In WFM, a similar approach to buffer up the WFM FTE requirement is also needed given the characteristics of the WFM work queue – WFM has multiple tasks, the service level is not counted in seconds but in hours or in days; the duration of each task is very variable, there are also ad hoc tasks that comes in to the picture unexpectedly, WFM has multiple functional areas that can work on common tasks, cross-trained staff availability and others. Given this, Pollaczek-Khintchine (P-K) work queue traffic calculation is the most appropriate method. This is beyond the scope of this post but you can google it of course. Suffice to say that a 90% occupancy has to be factored in (creating a 10% WFM availability factor) to ensure tasks are completed on time per the dynamic of the said calculation. Proof of this 90% occupancy “recommended” assumption in WFM work would be handled in a future post. Be assured though that factoring this one would still result in WFM members to still be actually busy 100% of the time; as the said availability allowance is because of the nature of said work queue per the Pollaczek-Khintchine equation; the benefit being work is would actually be completed on time.
- Off-line activities – WFM team members from WFM managers to forecasters to schedulers to real time traffic analysts all need time for training, coaching, breaks, HR, teaching activities, innovation and/or process improvement time. Each company would have a different culture but a basic requirement is at least once a week 30 minute coaching time, 2 hours of formal training per month, and 2.5 hours of paid break per week based on a 40 hour work week.
- Shrinkages – planned and unplanned absenteeism – calculate based on the tenure and leave credit policy of the company
- Time out to train new WFM folks – Given the nature of WFM knowledge, schedulers have to be given time to train new schedulers to the scheduling system. Real time analysts need to teach new folks on the use of spreadsheets and updating of real time reports.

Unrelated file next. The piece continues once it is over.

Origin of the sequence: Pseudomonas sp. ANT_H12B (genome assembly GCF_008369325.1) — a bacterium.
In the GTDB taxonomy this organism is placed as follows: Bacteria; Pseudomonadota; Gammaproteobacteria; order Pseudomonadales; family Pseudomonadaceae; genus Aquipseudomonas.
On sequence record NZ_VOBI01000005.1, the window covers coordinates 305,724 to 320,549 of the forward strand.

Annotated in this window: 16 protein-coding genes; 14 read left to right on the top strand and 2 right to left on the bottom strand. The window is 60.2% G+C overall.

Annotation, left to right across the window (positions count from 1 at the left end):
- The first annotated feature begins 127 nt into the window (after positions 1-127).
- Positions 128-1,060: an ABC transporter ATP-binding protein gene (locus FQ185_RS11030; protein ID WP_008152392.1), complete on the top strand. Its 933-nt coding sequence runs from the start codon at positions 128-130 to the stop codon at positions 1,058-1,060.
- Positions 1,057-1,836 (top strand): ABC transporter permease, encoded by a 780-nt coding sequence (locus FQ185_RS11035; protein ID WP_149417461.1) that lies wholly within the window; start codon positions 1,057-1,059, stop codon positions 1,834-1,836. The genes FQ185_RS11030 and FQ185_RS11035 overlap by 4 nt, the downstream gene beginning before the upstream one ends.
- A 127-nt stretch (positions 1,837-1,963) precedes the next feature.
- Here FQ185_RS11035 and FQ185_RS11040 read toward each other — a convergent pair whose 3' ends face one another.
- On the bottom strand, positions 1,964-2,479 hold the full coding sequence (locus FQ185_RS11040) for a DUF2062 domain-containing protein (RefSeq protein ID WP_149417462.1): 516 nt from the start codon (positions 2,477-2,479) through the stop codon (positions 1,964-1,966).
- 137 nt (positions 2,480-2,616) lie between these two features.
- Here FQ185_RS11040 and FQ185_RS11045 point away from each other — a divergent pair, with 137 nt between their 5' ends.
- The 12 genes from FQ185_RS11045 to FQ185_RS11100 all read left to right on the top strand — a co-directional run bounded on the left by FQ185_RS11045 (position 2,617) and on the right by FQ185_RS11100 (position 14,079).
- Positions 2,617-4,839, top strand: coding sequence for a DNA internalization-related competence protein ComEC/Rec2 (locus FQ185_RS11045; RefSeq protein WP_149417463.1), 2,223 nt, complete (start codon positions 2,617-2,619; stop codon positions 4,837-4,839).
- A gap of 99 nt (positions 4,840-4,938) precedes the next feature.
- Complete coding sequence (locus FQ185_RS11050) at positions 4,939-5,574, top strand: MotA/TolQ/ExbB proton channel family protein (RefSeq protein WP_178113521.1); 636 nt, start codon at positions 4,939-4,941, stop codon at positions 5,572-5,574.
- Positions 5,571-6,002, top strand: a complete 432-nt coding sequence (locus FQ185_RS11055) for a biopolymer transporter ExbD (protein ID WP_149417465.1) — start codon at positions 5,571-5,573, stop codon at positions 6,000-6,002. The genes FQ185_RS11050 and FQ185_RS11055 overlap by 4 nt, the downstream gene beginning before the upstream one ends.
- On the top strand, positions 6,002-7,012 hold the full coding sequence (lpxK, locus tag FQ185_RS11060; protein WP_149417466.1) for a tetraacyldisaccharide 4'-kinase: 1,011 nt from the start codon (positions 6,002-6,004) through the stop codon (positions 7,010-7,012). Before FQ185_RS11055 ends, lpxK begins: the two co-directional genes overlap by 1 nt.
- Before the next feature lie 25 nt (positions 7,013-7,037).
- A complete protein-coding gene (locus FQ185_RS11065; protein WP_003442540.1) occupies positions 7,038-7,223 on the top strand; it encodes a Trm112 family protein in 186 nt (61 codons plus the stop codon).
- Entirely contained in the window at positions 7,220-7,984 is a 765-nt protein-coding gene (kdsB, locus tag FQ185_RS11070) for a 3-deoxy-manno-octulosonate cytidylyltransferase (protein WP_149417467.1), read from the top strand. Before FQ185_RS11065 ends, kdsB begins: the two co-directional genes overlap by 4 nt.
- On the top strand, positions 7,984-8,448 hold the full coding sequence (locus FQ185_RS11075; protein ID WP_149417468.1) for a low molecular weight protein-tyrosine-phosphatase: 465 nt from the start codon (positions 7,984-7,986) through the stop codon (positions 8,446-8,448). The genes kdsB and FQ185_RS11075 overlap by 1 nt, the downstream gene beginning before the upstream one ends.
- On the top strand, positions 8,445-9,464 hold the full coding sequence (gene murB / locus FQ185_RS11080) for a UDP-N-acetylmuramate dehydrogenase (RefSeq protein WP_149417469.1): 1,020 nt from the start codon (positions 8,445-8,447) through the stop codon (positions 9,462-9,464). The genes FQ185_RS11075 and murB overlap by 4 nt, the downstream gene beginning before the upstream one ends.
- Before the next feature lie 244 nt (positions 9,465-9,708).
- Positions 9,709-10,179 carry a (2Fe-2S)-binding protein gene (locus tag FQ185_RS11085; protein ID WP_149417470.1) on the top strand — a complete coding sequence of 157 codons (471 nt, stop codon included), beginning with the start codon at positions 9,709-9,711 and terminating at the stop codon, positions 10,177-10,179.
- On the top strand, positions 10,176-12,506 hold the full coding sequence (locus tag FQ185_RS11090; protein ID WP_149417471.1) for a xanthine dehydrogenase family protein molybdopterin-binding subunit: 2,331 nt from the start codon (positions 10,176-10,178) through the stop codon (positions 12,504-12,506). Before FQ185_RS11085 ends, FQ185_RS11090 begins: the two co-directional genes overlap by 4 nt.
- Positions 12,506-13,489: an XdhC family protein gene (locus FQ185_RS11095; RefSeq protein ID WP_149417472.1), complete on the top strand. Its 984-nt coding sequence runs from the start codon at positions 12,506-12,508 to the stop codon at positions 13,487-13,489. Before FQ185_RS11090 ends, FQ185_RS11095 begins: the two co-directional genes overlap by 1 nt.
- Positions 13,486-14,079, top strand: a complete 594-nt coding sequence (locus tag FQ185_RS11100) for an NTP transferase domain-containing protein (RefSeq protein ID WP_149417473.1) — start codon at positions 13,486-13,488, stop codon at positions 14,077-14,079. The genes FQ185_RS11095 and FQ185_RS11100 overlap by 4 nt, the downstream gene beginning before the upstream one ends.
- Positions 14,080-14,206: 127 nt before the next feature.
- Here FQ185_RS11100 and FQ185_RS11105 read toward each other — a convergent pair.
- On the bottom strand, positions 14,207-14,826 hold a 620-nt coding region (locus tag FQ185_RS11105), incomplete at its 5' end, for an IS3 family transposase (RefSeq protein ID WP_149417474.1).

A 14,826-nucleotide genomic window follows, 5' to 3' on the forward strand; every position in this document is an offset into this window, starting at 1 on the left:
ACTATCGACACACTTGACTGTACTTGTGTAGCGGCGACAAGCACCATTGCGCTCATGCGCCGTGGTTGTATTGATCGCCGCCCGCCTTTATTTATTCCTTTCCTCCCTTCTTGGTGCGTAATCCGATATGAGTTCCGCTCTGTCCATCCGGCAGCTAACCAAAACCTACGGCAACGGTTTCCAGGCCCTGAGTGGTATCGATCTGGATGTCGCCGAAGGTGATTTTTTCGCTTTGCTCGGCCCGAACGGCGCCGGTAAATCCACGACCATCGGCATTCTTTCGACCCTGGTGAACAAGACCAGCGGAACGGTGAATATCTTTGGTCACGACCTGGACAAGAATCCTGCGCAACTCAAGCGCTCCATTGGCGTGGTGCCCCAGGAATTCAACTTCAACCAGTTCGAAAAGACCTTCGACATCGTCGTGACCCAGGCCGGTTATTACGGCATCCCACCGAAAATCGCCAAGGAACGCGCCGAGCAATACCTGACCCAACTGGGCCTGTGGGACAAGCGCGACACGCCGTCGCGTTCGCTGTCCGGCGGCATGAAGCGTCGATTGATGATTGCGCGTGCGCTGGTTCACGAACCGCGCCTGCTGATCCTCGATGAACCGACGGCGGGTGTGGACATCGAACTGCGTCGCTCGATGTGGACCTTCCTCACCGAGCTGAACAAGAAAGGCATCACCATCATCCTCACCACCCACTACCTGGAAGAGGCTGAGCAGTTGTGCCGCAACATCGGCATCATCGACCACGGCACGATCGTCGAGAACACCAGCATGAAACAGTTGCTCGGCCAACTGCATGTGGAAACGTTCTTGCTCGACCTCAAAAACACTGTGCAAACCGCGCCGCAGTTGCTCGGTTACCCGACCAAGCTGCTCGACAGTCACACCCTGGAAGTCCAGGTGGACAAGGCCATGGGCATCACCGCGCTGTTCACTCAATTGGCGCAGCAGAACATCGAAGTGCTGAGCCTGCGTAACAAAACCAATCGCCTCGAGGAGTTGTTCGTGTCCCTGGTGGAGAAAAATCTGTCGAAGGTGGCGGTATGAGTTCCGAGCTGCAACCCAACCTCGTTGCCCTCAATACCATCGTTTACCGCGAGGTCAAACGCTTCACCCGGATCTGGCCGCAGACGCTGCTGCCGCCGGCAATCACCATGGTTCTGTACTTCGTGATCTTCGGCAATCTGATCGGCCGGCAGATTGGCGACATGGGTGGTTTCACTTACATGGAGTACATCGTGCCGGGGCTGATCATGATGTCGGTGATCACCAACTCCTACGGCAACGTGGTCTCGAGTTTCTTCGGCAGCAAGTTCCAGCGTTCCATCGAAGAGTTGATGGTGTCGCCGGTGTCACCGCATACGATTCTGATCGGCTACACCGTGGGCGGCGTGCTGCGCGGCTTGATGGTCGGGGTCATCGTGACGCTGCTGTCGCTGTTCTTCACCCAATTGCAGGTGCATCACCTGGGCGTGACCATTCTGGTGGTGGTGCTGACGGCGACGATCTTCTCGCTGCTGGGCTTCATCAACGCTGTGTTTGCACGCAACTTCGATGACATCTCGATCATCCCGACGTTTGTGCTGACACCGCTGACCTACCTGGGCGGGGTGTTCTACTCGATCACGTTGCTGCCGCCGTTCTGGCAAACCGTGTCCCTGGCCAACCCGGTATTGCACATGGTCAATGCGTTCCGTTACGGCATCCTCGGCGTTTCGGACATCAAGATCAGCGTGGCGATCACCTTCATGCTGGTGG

Pro Tip: The level of experience of a team as well as the number of new team members and the complexity of campaigns require additional buffers. Campaigns that are fast ramping up would need some extra staff given the expected volatility of the incoming workload. Campaigns with multiple and overlapping Line of Businesses can make it difficult for WFM personnel and hence, the need to factor this in when inflating the baseline WFM FTE requirement.
Pro Note: 40 hours Max per week per WFM FTE is recommended for this process to be optimal. If WFM team members are allowed to start flexing and just insert urgent tasks and start doing overtime, not taking lunch breaks, working on weekends, etc, then this would hide the true work being done. Similar to a contact center, if the Telephony or VOIP system does not correctly capture the true staff time that each contact center agent contributes, then this would create inaccurate forecasting. Remember both the demand of the work as well as the supplier of the work has to be in balance based on accurate information.
WFM directors, in collaboration with internal customers, are key in building rules and weekly discussions on what tasks has to be done and what can be removed to allow a steady match of demand and supply from WFM managers to WFM front line staff per the WFM Workload calculation template discussed in Step 1 above.
3. Building the staffing and capacity plan with projected WFM FTE
Projected WFM FTE:
The Projected FTE per week would be calculated next. This is the “supply” side of WFM services. This is for each level of WFM support from Real time analyst to scheduler to capacity planner to workforce manager requirements.
Almost all in WFM are full time so WFM headcount would match FTE count. But in the capacity plan template here, we have included a row for part-time WFM as we are seeing this can become a big-part of WFM as work becomes more seasonal and fluctuating and temporary increases in workload can happen.
In projected WFM FTE, these are the things to consider:
- WFM attrition: Given the current market challenge for WFM talent, each company would have historical data on WFM attrition. For current WFM team members, it would be best if management can tag as red if a high risk of attrition, yellow at medium risk and green if fully productive and happy in the current company. This would allow a probabilistic approach to attrition that would also be factored in the WFM FTE Capacity plan.
- Time to hire : Can be 1 to 2 months for lower levels but as high as 3 to 5 months for higher level WFM jobs. Coordination with the recruitment team and getting commitments on WFM new hire start date would help.
- Training Time: Include time to onboard, time to train to a new technical system (Aspect, Excel, NICE IEX, Teleopti, Verint ). For agents this is called product training and nesting time. Given the nature of WFM work, classroom training of 3 days can cover the basics for the specific role but the 2 weeks can cover on-the-job training.